Consumer choice bolstered as ethical cacao-free chocolate hits market in world first

16 May, 22

London-based food tech startup, WNWN Food Labs, has made a huge leap in sustainable and ethical food production with the release of the first cacao-free chocolate for sale to consumers.

In less than a year since the company’s $1 million pre-seed funding, WNWN (pronounced ‘win-win’) has rapidly developed its proprietary process to transform sustainable, plant-based ingredients using technology and traditional fermentation techniques into a cacao-free product that tastes, melts, snaps and even bakes like the original.

The limited edition release of boxes of WNWN’s chocolate thins marks significant progression in the world of alt-food production, with the UK company being the first in the world to bring a cacao-free product to market. Providing more choice to ethically minded, flavour-focused consumers, WNWN’s creation is not only cacao-free, but vegan, caffeine-free, gluten-free, palm oil-free and lower in sugar than comparable products.

Ahrum Pak, co-founder and CEO of WNWN, says: “At WNWN, we love food – we’re not anti-chocolate. We want to offer consumers that all-important choice when choosing a chocolate product; a choice that does not support the unethical and unsustainable practices baked into most mainstream chocolate production.”

Large-scale chocolate production has a darker side: more than 1.5 million child labourers are estimated to be working in cacao production in Ghana and Cote d’Ivoire. The farming of cacao is also contributing to widespread deforestation in West Africa, with Cote d’Ivoire losing an estimated 94% of its forest cover in the last 60 years – driven in part by traditional chocolate production. Chocolate production also emits more CO2 per kg than chicken or pork, and requires more than 24,000L of water per 1kg of chocolate.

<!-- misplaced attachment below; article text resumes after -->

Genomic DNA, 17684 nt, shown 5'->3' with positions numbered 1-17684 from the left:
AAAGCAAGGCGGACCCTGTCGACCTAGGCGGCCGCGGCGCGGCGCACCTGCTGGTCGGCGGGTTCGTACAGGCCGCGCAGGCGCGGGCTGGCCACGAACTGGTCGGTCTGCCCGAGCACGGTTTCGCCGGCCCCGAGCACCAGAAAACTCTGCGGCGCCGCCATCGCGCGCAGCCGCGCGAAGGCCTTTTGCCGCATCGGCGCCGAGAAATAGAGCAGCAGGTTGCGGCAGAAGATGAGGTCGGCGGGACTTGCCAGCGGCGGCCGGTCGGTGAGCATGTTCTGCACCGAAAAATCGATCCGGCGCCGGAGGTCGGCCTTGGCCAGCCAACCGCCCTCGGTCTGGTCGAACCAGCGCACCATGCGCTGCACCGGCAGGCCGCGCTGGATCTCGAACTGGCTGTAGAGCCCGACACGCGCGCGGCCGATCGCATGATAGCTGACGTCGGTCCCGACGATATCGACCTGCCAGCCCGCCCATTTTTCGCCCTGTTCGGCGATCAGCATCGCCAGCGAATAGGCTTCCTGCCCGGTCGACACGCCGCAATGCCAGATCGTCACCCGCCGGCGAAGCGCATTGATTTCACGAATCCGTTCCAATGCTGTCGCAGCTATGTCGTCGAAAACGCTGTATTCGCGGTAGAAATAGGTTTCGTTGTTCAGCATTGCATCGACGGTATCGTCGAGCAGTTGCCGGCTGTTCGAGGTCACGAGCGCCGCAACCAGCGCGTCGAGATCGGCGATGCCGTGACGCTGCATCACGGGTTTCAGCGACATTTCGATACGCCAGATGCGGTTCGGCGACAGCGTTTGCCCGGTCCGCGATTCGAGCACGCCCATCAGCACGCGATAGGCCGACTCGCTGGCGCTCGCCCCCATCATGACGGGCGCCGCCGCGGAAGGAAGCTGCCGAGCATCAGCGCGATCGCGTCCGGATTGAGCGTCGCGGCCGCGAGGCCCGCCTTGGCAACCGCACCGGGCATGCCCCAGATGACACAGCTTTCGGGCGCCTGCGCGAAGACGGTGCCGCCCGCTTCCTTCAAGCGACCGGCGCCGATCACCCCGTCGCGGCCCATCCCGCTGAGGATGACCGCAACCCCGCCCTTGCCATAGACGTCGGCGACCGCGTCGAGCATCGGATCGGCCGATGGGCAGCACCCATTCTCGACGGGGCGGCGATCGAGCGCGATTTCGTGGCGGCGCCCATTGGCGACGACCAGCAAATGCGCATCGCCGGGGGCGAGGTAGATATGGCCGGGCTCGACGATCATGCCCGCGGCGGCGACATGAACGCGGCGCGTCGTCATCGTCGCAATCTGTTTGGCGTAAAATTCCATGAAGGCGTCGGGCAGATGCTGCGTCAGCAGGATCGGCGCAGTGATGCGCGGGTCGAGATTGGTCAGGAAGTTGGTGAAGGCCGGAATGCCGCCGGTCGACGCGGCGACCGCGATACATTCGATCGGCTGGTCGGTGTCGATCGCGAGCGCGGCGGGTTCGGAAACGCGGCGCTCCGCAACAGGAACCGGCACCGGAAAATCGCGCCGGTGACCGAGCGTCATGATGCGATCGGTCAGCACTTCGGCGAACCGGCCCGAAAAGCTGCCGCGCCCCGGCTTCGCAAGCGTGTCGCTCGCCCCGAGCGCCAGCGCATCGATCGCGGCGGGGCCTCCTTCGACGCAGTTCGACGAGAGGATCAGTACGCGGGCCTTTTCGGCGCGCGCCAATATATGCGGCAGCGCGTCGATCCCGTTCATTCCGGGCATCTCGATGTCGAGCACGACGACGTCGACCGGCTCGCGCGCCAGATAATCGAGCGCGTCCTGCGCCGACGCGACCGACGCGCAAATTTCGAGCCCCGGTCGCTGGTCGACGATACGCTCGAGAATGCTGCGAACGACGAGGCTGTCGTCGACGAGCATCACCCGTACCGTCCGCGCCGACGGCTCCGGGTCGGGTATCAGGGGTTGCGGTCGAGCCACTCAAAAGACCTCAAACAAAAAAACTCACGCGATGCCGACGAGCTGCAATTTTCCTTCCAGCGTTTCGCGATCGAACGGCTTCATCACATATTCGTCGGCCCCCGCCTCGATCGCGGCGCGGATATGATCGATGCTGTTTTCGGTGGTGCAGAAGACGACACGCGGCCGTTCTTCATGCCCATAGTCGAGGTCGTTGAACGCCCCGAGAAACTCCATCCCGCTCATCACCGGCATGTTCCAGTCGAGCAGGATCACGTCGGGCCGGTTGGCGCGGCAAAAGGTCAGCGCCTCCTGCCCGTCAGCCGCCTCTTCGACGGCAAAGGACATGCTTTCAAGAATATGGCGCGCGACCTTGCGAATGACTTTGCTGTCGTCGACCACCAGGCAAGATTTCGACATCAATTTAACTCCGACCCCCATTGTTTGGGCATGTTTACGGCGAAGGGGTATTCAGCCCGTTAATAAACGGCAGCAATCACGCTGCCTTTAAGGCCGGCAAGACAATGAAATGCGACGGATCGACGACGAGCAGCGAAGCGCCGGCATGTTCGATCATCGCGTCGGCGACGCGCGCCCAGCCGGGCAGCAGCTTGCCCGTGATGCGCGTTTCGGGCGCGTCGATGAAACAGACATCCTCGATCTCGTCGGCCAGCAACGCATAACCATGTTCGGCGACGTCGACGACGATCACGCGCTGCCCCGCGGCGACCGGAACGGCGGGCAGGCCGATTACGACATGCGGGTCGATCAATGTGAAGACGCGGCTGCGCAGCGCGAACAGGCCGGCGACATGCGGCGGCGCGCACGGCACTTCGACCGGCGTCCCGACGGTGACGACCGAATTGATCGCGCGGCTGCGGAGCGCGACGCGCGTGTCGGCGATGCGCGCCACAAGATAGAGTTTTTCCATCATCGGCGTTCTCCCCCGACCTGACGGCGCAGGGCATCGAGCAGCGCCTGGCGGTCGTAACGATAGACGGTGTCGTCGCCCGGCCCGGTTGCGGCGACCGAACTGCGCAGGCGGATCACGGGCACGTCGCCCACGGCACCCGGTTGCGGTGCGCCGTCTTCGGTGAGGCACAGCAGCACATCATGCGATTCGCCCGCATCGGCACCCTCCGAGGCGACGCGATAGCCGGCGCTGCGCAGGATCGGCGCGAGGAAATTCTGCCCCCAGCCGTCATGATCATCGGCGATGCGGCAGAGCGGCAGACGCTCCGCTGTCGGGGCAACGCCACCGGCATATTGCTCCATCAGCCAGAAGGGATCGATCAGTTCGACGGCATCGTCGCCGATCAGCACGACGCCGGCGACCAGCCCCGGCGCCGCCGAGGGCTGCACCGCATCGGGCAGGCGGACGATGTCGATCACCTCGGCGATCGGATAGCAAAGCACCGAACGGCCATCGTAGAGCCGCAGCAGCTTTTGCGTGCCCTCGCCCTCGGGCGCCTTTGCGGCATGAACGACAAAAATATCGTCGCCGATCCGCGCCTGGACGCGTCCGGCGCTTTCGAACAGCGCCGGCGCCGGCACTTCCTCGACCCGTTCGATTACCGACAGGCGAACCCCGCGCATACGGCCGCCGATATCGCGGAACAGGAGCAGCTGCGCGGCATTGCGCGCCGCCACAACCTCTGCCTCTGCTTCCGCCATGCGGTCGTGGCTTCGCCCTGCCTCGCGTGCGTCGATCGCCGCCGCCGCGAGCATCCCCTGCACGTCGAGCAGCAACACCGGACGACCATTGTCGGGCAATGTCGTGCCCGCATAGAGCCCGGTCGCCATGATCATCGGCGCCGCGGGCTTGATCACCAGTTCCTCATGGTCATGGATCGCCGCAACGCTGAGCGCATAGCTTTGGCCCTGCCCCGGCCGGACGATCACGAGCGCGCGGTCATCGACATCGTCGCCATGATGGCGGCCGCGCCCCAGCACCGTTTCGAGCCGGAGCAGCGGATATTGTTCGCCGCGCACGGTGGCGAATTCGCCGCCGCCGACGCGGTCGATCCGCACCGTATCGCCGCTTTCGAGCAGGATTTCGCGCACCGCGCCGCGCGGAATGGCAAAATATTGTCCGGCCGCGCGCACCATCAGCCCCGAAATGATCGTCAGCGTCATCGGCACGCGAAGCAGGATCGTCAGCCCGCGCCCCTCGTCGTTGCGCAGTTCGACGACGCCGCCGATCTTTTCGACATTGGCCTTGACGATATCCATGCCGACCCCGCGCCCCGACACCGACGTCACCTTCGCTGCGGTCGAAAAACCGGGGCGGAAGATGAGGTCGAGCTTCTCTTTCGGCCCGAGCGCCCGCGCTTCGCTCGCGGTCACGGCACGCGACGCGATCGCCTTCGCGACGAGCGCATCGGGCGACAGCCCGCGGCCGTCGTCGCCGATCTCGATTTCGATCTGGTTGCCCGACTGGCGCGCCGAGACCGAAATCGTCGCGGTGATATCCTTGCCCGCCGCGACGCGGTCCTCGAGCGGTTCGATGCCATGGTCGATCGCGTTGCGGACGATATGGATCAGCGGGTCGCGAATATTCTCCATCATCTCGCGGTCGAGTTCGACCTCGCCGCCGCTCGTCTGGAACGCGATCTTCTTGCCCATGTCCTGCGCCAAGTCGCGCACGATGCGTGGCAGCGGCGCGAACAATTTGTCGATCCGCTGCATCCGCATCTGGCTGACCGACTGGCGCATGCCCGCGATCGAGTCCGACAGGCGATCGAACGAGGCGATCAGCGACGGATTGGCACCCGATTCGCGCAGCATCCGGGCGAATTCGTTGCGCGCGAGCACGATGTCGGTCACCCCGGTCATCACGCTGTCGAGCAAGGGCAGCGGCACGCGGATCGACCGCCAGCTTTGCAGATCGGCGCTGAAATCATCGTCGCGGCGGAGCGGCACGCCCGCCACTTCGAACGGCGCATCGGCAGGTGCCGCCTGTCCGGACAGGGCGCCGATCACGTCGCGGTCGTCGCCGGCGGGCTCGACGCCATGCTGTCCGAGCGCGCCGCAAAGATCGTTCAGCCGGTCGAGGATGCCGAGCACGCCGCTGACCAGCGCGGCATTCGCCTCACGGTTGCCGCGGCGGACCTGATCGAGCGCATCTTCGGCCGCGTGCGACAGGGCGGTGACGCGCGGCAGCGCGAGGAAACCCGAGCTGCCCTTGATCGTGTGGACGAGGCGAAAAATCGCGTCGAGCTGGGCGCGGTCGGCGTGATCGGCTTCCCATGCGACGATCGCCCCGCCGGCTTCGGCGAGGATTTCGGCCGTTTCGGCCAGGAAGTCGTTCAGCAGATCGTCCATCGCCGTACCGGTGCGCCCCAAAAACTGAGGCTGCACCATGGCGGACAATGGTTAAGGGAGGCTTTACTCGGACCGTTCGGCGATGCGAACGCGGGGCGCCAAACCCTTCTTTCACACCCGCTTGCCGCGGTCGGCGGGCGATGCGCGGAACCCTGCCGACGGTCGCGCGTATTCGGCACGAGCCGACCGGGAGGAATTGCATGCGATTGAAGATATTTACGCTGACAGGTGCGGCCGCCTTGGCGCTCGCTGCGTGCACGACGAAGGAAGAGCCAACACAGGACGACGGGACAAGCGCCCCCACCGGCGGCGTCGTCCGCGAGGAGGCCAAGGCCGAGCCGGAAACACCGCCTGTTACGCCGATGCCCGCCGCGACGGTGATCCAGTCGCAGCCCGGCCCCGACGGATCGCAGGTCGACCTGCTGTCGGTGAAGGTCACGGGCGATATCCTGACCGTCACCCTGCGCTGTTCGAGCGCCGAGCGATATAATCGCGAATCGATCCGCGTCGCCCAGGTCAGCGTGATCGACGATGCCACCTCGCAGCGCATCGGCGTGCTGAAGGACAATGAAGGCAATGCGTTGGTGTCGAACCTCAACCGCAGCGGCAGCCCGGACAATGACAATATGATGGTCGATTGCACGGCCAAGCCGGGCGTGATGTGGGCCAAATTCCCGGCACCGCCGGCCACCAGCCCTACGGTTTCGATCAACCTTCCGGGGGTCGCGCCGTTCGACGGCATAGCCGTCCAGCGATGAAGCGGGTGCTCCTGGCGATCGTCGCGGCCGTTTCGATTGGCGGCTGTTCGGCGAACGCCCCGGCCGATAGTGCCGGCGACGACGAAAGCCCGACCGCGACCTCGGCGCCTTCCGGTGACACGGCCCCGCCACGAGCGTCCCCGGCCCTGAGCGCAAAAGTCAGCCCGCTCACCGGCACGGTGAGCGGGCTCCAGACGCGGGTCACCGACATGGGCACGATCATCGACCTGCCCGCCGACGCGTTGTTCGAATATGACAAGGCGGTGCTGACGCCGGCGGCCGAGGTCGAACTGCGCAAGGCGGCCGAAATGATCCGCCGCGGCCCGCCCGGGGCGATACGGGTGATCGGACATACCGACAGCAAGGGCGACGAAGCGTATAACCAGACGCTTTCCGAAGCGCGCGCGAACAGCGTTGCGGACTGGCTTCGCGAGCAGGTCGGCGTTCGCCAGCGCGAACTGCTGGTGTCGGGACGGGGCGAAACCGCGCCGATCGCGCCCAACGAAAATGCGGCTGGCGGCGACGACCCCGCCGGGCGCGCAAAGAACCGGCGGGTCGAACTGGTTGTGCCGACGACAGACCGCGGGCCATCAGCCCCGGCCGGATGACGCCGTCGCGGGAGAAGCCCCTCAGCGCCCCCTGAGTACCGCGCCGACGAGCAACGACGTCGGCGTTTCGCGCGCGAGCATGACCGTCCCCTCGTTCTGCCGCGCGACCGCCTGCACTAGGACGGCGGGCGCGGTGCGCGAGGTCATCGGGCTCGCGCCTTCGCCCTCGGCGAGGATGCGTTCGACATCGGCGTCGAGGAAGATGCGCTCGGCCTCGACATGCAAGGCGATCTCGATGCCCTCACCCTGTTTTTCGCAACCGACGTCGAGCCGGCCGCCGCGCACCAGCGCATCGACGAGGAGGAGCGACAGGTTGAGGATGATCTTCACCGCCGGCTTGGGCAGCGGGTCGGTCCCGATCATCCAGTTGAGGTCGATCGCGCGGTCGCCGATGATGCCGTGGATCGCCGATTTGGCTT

The UK’s Environment Act (2021) requires better environmental standards for commodities produced in rainforest areas, but fails to cover cocoa.

Dr Johnny Drain, co-founder and CTO of WNWN, further explains: “With an absence of meaningful UK regulation, now and for the foreseeable future, we’re opening up the space for British chocolate consumers to buy ethically – essentially taking matters into their own hands.”

WNWN’s first product – using ingredients including British barley, carob and organic shea butter – is a cacao-free chocolate with notes of sticky toffee pudding, dates, cherries, and a rich, buttery finish. In blind taste tests alongside cacao-based chocolate, the products were described by consumers as ‘very similar’.

“Using fermentation we’re able to create a suite of similar flavour compounds found in cacao. We can dial up certain flavours and even adjust the acidity to bring out notes found in premium single-origin chocolates,” Drain adds.

Working to future-proof the world’s favourite foods from climate change and compelling the monopolies producing them to limit biodiversity loss, pay fairer wages and support better working conditions, WNWN also plans to explore the development of other alt-foods including coffee, tea and vanilla, which each have supply chains mired in unethical and unsustainable practices.

A limited-release box of dark chocolate thins will be available to purchase from 18 May exclusively at Each box sells for £10 GB, on par with premium chocolates.

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